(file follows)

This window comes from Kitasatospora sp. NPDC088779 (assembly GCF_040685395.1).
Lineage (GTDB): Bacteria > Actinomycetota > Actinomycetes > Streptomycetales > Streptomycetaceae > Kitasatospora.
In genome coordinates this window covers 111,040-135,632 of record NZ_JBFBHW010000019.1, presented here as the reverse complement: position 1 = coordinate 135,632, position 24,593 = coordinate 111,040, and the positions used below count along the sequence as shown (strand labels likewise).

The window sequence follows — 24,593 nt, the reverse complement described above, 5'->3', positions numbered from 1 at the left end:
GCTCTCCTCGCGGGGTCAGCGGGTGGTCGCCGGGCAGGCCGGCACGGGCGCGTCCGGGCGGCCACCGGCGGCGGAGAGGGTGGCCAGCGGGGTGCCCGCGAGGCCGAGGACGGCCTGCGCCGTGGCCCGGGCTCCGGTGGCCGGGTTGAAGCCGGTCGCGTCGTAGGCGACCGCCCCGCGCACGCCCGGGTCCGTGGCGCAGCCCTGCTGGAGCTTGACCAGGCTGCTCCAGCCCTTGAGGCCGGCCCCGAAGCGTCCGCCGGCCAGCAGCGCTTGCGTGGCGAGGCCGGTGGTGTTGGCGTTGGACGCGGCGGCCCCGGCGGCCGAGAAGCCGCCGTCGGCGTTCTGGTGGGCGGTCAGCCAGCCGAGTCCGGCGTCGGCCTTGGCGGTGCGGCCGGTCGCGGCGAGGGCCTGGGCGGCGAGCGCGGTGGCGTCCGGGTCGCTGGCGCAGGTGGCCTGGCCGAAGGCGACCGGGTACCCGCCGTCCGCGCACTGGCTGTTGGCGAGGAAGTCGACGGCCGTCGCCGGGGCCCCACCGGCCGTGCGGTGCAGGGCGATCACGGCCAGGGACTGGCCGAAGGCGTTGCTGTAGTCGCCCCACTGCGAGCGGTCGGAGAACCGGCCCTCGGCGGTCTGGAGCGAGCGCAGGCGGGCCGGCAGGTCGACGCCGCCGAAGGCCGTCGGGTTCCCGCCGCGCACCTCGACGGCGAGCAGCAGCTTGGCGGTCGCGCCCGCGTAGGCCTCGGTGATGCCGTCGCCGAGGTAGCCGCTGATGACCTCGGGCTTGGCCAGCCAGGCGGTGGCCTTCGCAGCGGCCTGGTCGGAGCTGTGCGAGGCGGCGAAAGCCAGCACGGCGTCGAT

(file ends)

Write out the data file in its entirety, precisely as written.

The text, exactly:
This window comes from Kitasatospora sp. NPDC088779 (assembly GCF_040685395.1).
Lineage (GTDB): Bacteria > Actinomycetota > Actinomycetes > Streptomycetales > Streptomycetaceae > Kitasatospora.
In genome coordinates this window covers 111,040-135,632 of record NZ_JBFBHW010000019.1, presented here as the reverse complement: position 1 = coordinate 135,632, position 24,593 = coordinate 111,040, and the positions used below count along the sequence as shown (strand labels likewise).

The window sequence follows — 24,593 nt, the reverse complement described above, 5'->3', positions numbered from 1 at the left end:
GCTCTCCTCGCGGGGTCAGCGGGTGGTCGCCGGGCAGGCCGGCACGGGCGCGTCCGGGCGGCCACCGGCGGCGGAGAGGGTGGCCAGCGGGGTGCCCGCGAGGCCGAGGACGGCCTGCGCCGTGGCCCGGGCTCCGGTGGCCGGGTTGAAGCCGGTCGCGTCGTAGGCGACCGCCCCGCGCACGCCCGGGTCCGTGGCGCAGCCCTGCTGGAGCTTGACCAGGCTGCTCCAGCCCTTGAGGCCGGCCCCGAAGCGTCCGCCGGCCAGCAGCGCTTGCGTGGCGAGGCCGGTGGTGTTGGCGTTGGACGCGGCGGCCCCGGCGGCCGAGAAGCCGCCGTCGGCGTTCTGGTGGGCGGTCAGCCAGCCGAGTCCGGCGTCGGCCTTGGCGGTGCGGCCGGTCGCGGCGAGGGCCTGGGCGGCGAGCGCGGTGGCGTCCGGGTCGCTGGCGCAGGTGGCCTGGCCGAAGGCGACCGGGTACCCGCCGTCCGCGCACTGGCTGTTGGCGAGGAAGTCGACGGCCGTCGCCGGGGCCCCACCGGCCGTGCGGTGCAGGGCGATCACGGCCAGGGACTGGCCGAAGGCGTTGCTGTAGTCGCCCCACTGCGAGCGGTCGGAGAACCGGCCCTCGGCGGTCTGGAGCGAGCGCAGGCGGGCCGGCAGGTCGACGCCGCCGAAGGCCGTCGGGTTCCCGCCGCGCACCTCGACGGCGAGCAGCAGCTTGGCGGTCGCGCCCGCGTAGGCCTCGGTGATGCCGTCGCCGAGGTAGCCGCTGATGACCTCGGGCTTGGCCAGCCAGGCGGTGGCCTTCGCAGCGGCCTGGTCGGAGCTGTGCGAGGCGGCGAAAGCCAGCACGGCGTCGAT